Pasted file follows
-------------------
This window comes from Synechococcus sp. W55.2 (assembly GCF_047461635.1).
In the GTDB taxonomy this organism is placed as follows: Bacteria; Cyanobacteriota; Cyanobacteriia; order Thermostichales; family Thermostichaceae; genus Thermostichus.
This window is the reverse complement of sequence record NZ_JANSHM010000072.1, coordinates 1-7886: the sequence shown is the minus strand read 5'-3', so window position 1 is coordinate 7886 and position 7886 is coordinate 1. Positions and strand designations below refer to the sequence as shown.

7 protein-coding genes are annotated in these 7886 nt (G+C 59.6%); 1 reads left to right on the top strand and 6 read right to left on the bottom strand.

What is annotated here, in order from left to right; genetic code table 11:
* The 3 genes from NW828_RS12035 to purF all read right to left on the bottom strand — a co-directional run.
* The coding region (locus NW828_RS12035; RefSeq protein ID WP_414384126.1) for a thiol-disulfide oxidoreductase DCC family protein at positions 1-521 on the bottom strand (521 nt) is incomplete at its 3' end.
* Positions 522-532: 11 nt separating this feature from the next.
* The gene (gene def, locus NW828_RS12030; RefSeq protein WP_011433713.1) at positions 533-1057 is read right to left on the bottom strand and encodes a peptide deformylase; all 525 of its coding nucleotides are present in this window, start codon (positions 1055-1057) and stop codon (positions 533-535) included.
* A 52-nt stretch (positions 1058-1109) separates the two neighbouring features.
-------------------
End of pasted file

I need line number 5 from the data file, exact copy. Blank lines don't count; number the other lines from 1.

What is annotated here, in order from left to right; genetic code table 11: